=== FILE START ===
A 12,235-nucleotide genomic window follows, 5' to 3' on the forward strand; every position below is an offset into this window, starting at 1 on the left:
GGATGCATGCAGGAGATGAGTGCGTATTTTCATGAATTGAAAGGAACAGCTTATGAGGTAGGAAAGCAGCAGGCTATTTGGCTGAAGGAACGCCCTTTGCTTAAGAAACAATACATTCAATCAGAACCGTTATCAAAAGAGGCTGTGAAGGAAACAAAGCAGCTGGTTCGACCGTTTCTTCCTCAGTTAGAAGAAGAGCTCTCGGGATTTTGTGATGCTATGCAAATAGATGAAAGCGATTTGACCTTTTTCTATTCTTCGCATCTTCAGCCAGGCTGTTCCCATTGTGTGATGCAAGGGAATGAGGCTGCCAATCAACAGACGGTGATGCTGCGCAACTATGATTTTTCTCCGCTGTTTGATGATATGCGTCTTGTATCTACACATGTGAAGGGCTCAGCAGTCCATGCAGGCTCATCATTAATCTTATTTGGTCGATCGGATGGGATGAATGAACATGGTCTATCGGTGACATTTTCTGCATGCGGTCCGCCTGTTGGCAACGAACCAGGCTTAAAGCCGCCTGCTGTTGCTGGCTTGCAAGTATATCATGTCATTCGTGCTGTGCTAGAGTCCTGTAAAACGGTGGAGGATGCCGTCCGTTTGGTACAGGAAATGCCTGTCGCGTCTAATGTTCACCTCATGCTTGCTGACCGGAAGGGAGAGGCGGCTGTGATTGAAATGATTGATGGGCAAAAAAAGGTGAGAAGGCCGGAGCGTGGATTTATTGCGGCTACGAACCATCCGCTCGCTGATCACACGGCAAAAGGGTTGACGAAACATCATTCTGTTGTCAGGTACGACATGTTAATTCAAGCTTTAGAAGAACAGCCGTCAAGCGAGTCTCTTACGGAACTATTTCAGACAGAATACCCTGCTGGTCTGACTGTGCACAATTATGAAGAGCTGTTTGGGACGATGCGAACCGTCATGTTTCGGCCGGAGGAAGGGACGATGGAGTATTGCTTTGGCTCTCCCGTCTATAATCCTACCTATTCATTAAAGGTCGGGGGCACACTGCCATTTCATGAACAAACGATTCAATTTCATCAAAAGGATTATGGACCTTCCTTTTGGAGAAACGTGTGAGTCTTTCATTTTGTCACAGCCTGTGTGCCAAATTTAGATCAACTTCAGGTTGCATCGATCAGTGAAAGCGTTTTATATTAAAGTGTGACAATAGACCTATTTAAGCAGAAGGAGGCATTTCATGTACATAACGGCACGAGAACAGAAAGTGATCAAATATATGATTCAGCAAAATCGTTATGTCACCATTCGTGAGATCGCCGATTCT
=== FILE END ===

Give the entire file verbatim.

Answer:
A 12,235-nucleotide genomic window follows, 5' to 3' on the forward strand; every position below is an offset into this window, starting at 1 on the left:
GGATGCATGCAGGAGATGAGTGCGTATTTTCATGAATTGAAAGGAACAGCTTATGAGGTAGGAAAGCAGCAGGCTATTTGGCTGAAGGAACGCCCTTTGCTTAAGAAACAATACATTCAATCAGAACCGTTATCAAAAGAGGCTGTGAAGGAAACAAAGCAGCTGGTTCGACCGTTTCTTCCTCAGTTAGAAGAAGAGCTCTCGGGATTTTGTGATGCTATGCAAATAGATGAAAGCGATTTGACCTTTTTCTATTCTTCGCATCTTCAGCCAGGCTGTTCCCATTGTGTGATGCAAGGGAATGAGGCTGCCAATCAACAGACGGTGATGCTGCGCAACTATGATTTTTCTCCGCTGTTTGATGATATGCGTCTTGTATCTACACATGTGAAGGGCTCAGCAGTCCATGCAGGCTCATCATTAATCTTATTTGGTCGATCGGATGGGATGAATGAACATGGTCTATCGGTGACATTTTCTGCATGCGGTCCGCCTGTTGGCAACGAACCAGGCTTAAAGCCGCCTGCTGTTGCTGGCTTGCAAGTATATCATGTCATTCGTGCTGTGCTAGAGTCCTGTAAAACGGTGGAGGATGCCGTCCGTTTGGTACAGGAAATGCCTGTCGCGTCTAATGTTCACCTCATGCTTGCTGACCGGAAGGGAGAGGCGGCTGTGATTGAAATGATTGATGGGCAAAAAAAGGTGAGAAGGCCGGAGCGTGGATTTATTGCGGCTACGAACCATCCGCTCGCTGATCACACGGCAAAAGGGTTGACGAAACATCATTCTGTTGTCAGGTACGACATGTTAATTCAAGCTTTAGAAGAACAGCCGTCAAGCGAGTCTCTTACGGAACTATTTCAGACAGAATACCCTGCTGGTCTGACTGTGCACAATTATGAAGAGCTGTTTGGGACGATGCGAACCGTCATGTTTCGGCCGGAGGAAGGGACGATGGAGTATTGCTTTGGCTCTCCCGTCTATAATCCTACCTATTCATTAAAGGTCGGGGGCACACTGCCATTTCATGAACAAACGATTCAATTTCATCAAAAGGATTATGGACCTTCCTTTTGGAGAAACGTGTGAGTCTTTCATTTTGTCACAGCCTGTGTGCCAAATTTAGATCAACTTCAGGTTGCATCGATCAGTGAAAGCGTTTTATATTAAAGTGTGACAATAGACCTATTTAAGCAGAAGGAGGCATTTCATGTACATAACGGCACGAGAACAGAAAGTGATCAAATATATGATTCAGCAAAATCGTTATGTCACCATTCGTGAGATCGCCGATTCT